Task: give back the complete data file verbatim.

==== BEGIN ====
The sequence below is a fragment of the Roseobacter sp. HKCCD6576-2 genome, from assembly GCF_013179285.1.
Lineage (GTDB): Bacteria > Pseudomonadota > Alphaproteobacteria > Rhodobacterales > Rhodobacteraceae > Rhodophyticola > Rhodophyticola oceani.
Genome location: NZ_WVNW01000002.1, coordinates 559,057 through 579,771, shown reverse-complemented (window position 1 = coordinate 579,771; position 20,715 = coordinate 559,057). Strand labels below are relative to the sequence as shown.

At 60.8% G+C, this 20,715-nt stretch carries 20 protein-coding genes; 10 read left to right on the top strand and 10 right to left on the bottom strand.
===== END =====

The sequence below is a fragment of the Roseobacter sp. HKCCD6576-2 genome, from assembly GCF_013179285.1.
Lineage (GTDB): Bacteria > Pseudomonadota > Alphaproteobacteria > Rhodobacterales > Rhodobacteraceae > Rhodophyticola > Rhodophyticola oceani.
Genome location: NZ_WVNW01000002.1, coordinates 559,057 through 579,771, shown reverse-complemented (window position 1 = coordinate 579,771; position 20,715 = coordinate 559,057). Strand labels below are relative to the sequence as shown.

At 60.8% G+C, this 20,715-nt stretch carries 20 protein-coding genes; 10 read left to right on the top strand and 10 right to left on the bottom strand.